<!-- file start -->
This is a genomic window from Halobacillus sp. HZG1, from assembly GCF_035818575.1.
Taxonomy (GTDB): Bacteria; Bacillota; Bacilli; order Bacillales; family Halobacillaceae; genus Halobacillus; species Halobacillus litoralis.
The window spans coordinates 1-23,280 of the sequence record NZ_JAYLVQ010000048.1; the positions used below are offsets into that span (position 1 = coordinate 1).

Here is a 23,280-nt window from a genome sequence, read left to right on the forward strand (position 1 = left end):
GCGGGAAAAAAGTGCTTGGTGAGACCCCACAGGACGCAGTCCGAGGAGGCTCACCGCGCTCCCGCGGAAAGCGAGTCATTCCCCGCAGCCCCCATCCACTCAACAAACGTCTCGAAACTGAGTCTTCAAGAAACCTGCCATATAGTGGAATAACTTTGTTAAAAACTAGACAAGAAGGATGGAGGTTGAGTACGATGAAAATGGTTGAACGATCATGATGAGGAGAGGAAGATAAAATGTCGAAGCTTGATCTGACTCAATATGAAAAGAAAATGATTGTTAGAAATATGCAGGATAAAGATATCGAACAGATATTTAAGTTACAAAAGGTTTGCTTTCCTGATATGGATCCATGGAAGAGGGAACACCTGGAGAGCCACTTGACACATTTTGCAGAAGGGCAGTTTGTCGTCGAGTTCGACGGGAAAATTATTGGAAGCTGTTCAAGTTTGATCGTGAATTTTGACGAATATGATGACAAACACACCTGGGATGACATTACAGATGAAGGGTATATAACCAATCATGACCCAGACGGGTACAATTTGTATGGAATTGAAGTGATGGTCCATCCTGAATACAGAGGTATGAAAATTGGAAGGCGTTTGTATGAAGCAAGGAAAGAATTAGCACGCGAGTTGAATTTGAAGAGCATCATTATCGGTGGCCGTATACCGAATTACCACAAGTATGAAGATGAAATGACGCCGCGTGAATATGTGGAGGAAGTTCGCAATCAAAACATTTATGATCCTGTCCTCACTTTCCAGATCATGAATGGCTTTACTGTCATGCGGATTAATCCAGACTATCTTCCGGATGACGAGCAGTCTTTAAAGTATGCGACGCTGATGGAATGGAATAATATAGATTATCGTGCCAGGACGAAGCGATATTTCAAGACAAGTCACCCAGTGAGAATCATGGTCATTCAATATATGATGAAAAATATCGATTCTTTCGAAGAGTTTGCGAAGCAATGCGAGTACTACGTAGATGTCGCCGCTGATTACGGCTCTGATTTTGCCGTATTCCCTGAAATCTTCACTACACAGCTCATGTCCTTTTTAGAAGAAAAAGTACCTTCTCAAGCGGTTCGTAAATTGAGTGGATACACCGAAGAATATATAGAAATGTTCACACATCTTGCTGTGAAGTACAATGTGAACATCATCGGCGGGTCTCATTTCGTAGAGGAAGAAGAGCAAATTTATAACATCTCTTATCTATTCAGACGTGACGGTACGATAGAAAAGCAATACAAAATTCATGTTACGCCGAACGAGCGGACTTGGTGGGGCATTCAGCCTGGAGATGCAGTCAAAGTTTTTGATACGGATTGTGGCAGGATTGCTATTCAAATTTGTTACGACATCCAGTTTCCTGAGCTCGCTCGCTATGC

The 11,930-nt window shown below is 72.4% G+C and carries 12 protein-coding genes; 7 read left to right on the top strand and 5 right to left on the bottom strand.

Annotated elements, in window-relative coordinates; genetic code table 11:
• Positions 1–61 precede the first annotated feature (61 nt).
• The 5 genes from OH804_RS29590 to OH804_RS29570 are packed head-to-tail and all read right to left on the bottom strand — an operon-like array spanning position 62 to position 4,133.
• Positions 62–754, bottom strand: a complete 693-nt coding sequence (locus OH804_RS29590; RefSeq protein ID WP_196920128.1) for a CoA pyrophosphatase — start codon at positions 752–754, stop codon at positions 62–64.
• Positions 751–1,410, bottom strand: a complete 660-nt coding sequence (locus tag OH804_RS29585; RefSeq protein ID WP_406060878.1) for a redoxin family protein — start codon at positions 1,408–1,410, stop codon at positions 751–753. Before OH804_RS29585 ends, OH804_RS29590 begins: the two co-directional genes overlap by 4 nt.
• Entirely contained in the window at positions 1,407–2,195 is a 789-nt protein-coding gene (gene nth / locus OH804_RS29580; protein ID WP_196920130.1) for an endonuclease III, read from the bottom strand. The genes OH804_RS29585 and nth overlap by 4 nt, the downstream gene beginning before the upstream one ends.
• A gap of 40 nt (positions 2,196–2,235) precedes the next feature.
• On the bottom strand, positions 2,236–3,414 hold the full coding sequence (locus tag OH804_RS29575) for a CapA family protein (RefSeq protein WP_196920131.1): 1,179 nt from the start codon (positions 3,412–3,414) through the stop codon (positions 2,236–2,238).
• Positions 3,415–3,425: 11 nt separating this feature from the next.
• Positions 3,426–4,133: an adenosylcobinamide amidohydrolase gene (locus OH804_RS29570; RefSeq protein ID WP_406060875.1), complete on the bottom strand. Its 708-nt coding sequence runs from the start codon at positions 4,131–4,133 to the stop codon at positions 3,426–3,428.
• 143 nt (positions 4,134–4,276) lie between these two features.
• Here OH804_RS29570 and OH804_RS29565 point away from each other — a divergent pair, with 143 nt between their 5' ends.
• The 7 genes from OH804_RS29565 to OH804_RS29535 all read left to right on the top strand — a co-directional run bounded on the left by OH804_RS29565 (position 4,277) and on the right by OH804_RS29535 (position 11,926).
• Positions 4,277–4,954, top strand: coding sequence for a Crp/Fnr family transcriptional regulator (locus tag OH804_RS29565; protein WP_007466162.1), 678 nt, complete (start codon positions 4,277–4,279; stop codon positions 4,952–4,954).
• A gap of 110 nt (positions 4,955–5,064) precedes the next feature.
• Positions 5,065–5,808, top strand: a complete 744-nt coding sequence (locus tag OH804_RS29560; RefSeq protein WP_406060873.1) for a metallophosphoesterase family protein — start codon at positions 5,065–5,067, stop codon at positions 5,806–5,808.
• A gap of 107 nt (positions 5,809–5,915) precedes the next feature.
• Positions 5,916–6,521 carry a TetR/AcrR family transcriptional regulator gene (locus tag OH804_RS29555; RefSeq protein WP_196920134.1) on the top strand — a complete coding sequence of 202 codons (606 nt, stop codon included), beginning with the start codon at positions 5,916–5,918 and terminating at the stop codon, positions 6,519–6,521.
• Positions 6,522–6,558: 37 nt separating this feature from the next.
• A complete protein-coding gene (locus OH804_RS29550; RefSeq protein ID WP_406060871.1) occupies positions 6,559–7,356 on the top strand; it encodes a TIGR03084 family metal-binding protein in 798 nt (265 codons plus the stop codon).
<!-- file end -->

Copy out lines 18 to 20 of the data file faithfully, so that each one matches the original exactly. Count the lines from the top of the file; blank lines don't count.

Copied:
• Here OH804_RS29570 and OH804_RS29565 point away from each other — a divergent pair, with 143 nt between their 5' ends.
• The 7 genes from OH804_RS29565 to OH804_RS29535 all read left to right on the top strand — a co-directional run bounded on the left by OH804_RS29565 (position 4,277) and on the right by OH804_RS29535 (position 11,926).
• Positions 4,277–4,954, top strand: coding sequence for a Crp/Fnr family transcriptional regulator (locus tag OH804_RS29565; protein WP_007466162.1), 678 nt, complete (start codon positions 4,277–4,279; stop codon positions 4,952–4,954).